At Welcare we see the impact of mental health problems affect about 1 in 10 children and young people. They include depression, anxiety and conduct disorder, and are often a direct response to what is happening in children’s lives. Alarmingly, however, 70% of children and young people who experience a mental health problem have not had appropriate interventions at a sufficiently early age.
“The emotional wellbeing of children is just as important as their physical health. Good mental health allows children and young people to develop the resilience to cope with whatever life throws at them and grow into well-rounded, healthy adults.”
Welcare is about to mark 125 years of working with vulnerable children and families, offering practical and emotional support in times of need – problems such as financial or health crises, domestic violence or relationship breakdown. It is that ongoing emotional support which is important now perhaps more than ever, as we see increasing numbers of children and young people experiencing mental health problems.
Welcare’s work with families helps foster healthier bonds and ways of relating. “The importance of secure attachments,” Anna stresses, “and of good endings – applicable to all relationships. The impact of relationship breakdown on children and teenagers can be mitigated when handled well and in a united way by parents.”
Across five centres, a team of social workers and trained volunteers work with families and young people who have been referred to Welcare, not only to help them ride out the immediate problems they face, but to equip them with the tools they need to thrive going forward.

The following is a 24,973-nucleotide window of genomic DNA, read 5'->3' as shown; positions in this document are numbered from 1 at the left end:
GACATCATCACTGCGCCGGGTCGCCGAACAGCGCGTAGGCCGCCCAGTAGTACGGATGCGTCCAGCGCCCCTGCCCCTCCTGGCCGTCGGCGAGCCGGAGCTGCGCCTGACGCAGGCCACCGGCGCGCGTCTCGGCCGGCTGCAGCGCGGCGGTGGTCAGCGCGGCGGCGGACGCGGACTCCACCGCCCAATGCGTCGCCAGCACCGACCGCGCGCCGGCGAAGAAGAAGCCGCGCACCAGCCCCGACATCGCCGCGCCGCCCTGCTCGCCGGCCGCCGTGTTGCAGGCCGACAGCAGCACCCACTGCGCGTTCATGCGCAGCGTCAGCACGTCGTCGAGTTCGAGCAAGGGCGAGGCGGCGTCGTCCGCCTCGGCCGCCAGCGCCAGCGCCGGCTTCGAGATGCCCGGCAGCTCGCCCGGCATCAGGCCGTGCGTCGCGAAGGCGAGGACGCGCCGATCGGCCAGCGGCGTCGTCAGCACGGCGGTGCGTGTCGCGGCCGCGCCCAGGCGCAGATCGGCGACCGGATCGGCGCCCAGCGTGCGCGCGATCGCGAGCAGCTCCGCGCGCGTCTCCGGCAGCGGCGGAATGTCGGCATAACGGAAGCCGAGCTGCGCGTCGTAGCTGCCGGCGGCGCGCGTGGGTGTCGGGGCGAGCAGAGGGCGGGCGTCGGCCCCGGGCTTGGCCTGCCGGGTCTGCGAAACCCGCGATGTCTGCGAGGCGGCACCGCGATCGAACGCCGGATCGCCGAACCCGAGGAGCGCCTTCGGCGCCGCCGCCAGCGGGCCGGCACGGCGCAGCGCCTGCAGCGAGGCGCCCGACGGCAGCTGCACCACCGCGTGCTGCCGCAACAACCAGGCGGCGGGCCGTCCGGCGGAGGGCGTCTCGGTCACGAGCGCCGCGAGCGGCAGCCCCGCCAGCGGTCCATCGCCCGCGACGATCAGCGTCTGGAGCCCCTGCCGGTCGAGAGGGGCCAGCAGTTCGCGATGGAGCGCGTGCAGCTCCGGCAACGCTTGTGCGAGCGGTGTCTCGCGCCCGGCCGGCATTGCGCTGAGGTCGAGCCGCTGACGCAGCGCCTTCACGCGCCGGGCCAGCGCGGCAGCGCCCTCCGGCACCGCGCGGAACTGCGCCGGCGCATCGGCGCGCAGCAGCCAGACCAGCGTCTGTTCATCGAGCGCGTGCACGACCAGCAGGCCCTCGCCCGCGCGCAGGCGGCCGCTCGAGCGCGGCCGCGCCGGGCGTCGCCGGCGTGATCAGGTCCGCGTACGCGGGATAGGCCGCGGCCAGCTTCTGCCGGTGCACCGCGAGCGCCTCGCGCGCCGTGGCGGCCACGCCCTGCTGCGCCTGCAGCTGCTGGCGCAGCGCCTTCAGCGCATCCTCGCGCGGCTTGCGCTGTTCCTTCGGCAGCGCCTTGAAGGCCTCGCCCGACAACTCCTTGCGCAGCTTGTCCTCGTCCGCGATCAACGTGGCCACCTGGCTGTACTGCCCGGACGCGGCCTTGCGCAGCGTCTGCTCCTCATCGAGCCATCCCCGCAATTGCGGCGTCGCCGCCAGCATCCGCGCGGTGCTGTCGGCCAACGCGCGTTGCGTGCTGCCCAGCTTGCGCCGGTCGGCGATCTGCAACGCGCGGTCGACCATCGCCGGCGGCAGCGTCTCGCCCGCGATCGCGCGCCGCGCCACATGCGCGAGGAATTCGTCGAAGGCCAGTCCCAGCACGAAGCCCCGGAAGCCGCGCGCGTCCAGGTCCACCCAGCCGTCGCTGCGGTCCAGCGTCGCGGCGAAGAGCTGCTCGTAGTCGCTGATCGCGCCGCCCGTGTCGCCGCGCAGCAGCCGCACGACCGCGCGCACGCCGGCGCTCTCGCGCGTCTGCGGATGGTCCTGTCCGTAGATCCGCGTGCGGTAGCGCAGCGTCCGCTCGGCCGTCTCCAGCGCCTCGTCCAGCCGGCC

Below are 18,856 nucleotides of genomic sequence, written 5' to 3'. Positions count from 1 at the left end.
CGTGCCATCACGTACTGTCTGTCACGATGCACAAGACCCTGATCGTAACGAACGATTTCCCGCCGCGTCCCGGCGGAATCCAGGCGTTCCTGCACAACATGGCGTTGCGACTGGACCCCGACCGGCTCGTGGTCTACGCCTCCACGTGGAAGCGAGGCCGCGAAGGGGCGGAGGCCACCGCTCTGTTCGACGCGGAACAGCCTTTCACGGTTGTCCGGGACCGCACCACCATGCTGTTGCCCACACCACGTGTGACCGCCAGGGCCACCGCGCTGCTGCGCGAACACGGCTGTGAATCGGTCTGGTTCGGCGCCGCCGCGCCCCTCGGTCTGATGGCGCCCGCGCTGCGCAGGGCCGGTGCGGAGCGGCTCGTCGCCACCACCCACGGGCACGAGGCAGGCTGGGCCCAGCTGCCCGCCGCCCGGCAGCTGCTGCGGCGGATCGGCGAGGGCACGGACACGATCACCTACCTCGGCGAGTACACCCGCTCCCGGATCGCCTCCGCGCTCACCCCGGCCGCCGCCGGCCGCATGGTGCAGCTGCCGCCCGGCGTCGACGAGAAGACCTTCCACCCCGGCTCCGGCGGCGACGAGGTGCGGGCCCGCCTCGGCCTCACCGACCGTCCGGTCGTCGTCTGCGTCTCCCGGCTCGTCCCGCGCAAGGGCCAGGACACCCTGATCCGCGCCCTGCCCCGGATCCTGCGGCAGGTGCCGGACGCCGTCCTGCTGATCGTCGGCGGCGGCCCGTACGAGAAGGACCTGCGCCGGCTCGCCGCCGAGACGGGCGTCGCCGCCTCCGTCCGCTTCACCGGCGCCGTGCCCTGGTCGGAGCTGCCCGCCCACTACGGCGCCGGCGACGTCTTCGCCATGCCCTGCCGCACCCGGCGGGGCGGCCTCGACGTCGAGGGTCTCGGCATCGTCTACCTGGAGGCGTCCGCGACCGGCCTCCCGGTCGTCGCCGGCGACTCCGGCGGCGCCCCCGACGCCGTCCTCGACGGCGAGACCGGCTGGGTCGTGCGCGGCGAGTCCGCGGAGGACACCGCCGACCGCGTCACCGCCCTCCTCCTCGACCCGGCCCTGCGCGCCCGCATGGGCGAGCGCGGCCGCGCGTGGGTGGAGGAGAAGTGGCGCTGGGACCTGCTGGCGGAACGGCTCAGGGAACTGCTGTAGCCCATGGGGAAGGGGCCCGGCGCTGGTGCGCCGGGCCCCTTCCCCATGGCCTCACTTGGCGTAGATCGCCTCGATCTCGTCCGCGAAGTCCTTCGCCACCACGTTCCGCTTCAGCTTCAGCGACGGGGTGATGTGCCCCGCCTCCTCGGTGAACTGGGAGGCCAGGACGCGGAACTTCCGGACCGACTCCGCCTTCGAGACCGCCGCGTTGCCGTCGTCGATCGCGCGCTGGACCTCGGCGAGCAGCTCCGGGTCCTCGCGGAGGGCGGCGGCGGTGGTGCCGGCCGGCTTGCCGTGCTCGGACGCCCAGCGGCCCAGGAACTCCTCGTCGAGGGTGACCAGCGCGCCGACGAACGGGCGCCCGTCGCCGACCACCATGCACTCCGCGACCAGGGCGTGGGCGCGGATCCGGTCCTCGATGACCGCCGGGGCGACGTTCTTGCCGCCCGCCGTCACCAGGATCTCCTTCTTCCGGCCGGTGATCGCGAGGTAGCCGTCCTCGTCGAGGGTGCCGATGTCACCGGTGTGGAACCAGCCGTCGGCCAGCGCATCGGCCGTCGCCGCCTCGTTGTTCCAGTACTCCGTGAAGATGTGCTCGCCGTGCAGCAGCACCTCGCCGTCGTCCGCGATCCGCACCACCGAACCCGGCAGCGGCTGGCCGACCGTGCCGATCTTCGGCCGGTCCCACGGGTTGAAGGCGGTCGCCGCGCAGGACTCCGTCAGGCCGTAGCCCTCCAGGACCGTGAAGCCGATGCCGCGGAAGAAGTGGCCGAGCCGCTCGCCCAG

Helping children and young people to build their emotional wellbeing
Things which can go a long way to helping young people build emotional wellbeing and resilience include:
- Good physical health – eating a balanced diet and getting regular exercise
- Having time and the freedom to play, and especially getting outdoors in the fresh air
- Being part of a family that gets along well most of the time
- Going to a school that looks after the wellbeing of all its pupils. Many of the schools Welcare work with run excellent information sessions for parents about a range of issues including social media use of social media, gaming, etc. These can be very helpful to parents who aren’t digital natives and provide helpful discussion with other parents.
- Taking part in local activities for young people – groups including scouts, guides, Duke of Edinburgh Award scheme etc. Participation in a group outside school presents an opportunity to develop new friendships.